Someone asked me what is studied in theology. I’m glad they didn’t ask me to define God.
I could say words like Creator, Almighty, Sovereign, eternal Father as if my words could “capture the unknown and the unknowable in His solitude and look on Him face-to-face.” But words are just words.
My heart stands in awe of God. He is hidden, yet ever present, distant, yet always near. He can make me shake in awed fear, and then laugh at His loving surprises. He is silent, yet amazes me with answered prayer, sometimes for huge impossible things, sometimes for simple things that others would think of as silly requests.
Those who study theology might say that God is undefinable. No one can know Him or measure Him. A young man named Elihu said these things…
Behold, God is great, and we know him not; the number of his years is unsearchable. (Job 36:26)
Yet others say those are not the right words. Because of Jesus Christ, God is superknowable, supervisible, and supercomprehensible. He makes the mystery of God luminous.
Long ago, at many times and in many ways, God spoke to our fathers by the prophets, but in these last days he has spoken to us by his Son, whom he appointed the heir of all things, through whom also he created the world. He is the radiance of the glory of God and the exact imprint of his nature, and he upholds the universe by the word of his power. After making purification for sins, he sat down at the right hand of the Majesty on high… (Hebrews 1:1–3)
Today’s devotional writer says what my heart also says. “From the unknowable I turn away humiliated and discouraged; from the superknowable I return humbled yet inspired. The unknowable says, ‘Fool, why knock at granite as if it were a door that could be opened?’ The superknowable says, ‘There is something larger than your intelligence; a secret, a force, a beginning, a God!’”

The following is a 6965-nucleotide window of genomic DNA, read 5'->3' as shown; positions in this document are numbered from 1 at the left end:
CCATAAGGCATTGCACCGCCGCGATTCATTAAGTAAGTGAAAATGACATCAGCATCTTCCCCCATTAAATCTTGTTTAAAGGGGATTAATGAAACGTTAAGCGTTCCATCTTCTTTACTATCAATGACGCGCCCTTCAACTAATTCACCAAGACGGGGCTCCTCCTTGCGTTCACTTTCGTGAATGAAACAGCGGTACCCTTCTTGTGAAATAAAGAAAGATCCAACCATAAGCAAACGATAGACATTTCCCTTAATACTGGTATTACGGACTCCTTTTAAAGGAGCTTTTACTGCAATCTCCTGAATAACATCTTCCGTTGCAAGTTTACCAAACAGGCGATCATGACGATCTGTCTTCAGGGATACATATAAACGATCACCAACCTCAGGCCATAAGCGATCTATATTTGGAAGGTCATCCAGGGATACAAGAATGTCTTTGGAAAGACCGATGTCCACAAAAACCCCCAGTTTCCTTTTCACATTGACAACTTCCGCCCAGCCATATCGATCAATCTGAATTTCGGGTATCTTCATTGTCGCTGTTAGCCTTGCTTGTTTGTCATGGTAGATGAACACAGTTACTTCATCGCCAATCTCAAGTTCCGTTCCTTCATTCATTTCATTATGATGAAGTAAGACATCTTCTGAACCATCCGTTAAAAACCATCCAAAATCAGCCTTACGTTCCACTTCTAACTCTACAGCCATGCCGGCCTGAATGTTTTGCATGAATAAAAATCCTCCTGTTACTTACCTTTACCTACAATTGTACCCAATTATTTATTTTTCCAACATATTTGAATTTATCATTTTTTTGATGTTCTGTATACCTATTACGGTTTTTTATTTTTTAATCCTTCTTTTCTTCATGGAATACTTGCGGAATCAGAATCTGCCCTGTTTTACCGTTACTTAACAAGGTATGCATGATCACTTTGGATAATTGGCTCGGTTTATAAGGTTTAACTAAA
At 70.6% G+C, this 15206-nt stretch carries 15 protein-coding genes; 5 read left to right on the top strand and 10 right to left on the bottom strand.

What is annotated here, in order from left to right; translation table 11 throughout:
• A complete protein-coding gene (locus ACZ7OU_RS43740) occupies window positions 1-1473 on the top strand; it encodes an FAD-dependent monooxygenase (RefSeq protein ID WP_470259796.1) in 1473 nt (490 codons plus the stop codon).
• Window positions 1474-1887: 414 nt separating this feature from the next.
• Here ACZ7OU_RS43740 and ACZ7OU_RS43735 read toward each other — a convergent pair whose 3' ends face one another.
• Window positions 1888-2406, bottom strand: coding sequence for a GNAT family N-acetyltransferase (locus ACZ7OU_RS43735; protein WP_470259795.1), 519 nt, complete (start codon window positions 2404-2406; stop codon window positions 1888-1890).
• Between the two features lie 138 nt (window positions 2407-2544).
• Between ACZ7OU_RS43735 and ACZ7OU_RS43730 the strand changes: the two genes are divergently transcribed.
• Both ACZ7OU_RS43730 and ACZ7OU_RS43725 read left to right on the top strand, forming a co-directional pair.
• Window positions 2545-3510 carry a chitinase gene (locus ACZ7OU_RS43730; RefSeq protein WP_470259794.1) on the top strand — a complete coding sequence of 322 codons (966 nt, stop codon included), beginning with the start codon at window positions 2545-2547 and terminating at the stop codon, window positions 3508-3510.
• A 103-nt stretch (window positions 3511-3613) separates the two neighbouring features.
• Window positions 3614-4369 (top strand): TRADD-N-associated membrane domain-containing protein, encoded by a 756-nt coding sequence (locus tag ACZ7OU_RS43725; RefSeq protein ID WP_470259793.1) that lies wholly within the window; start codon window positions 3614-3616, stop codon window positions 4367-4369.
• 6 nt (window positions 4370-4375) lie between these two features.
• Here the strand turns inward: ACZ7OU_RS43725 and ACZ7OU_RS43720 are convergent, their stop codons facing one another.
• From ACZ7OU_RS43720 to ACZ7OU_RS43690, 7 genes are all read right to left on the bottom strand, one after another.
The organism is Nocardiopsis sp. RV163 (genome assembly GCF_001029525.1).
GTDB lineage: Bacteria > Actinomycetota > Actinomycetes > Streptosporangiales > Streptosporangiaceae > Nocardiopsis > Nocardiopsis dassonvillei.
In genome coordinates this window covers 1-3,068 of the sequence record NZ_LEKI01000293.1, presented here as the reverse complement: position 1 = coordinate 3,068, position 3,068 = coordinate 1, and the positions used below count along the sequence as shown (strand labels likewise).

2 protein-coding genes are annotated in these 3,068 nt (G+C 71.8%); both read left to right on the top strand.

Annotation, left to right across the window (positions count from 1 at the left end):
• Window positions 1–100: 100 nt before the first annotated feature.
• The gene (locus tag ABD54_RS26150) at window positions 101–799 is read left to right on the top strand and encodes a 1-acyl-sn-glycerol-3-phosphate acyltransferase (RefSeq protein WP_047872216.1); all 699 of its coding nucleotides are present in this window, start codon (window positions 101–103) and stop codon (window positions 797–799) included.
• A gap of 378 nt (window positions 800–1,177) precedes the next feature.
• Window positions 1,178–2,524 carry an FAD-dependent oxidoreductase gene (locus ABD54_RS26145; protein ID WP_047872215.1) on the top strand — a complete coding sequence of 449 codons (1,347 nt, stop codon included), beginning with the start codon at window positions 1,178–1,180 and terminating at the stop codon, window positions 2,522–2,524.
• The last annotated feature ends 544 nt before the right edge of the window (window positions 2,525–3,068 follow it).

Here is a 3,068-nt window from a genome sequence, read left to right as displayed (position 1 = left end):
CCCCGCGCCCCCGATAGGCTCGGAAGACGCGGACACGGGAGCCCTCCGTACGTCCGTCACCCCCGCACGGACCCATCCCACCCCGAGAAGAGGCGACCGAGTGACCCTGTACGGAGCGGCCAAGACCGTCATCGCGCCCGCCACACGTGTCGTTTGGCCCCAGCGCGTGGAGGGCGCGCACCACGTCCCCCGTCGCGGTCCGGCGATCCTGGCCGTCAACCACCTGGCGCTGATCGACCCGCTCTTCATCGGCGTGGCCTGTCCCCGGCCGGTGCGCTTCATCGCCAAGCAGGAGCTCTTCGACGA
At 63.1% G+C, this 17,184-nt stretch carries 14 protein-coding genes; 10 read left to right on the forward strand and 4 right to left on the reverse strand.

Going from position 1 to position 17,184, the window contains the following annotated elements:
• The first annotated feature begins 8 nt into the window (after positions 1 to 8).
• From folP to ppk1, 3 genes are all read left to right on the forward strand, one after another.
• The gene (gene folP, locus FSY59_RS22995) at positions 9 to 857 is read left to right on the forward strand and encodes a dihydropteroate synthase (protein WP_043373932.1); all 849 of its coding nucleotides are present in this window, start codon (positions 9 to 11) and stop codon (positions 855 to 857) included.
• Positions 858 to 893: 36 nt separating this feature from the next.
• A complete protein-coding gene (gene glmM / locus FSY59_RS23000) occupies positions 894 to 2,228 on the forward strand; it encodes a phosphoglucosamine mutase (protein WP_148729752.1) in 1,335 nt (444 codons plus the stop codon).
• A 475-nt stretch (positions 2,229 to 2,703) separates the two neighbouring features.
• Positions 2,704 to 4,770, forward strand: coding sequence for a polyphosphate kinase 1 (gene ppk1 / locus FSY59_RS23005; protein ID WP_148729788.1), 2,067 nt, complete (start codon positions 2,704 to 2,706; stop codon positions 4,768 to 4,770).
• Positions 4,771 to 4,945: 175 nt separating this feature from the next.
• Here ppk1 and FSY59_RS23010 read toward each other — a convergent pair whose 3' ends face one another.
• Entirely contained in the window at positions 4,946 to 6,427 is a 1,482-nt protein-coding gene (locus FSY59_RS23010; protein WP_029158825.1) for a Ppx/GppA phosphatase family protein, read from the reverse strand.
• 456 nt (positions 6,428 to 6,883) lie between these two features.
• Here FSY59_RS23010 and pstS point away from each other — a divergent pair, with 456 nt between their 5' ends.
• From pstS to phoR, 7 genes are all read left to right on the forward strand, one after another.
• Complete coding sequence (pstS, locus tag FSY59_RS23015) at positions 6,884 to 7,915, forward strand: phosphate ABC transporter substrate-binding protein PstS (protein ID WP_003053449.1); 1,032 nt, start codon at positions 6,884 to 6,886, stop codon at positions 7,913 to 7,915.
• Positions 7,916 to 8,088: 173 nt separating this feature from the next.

He adds that the difficulty is always in the negative words rather than the amazing truth. I cannot grow in my understanding of God if my stumbling feet choose the rocky path of “unknown, unknowable, invisible, and incomprehensible.” Instead, I look to the Word of God, both written and living, and see that God is here for me, a very real God who makes Himself known, not merely academically but intimately and personally. He bids me on a journey where He not only guides my feet, but holds my hand and speaks to my heart.
Some theologians try to examine God without this intimacy. They walk around Him, measure Him, break Him up into propositions and descriptions without seeing Him or hearing His voice. If this is theology, then it misses God and hits only on the human idea of God, a very barren concept indeed.
God is knowable, but oddly, He is also beyond my capacity of knowing. God is visible, yet also beyond the ability of my eyes to see Him. Without faith, God is a concept, an ideal perhaps, but not someone near. He cannot be known by intellectual prowess or theological study, only by faith. Genuine faith transforms the heart and by faith, I am forgiven and made pure. My sin is no longer a barricade to knowing. As His child, instead of the critical examination some might call “theology,” I can draw near and love Him up close and personal.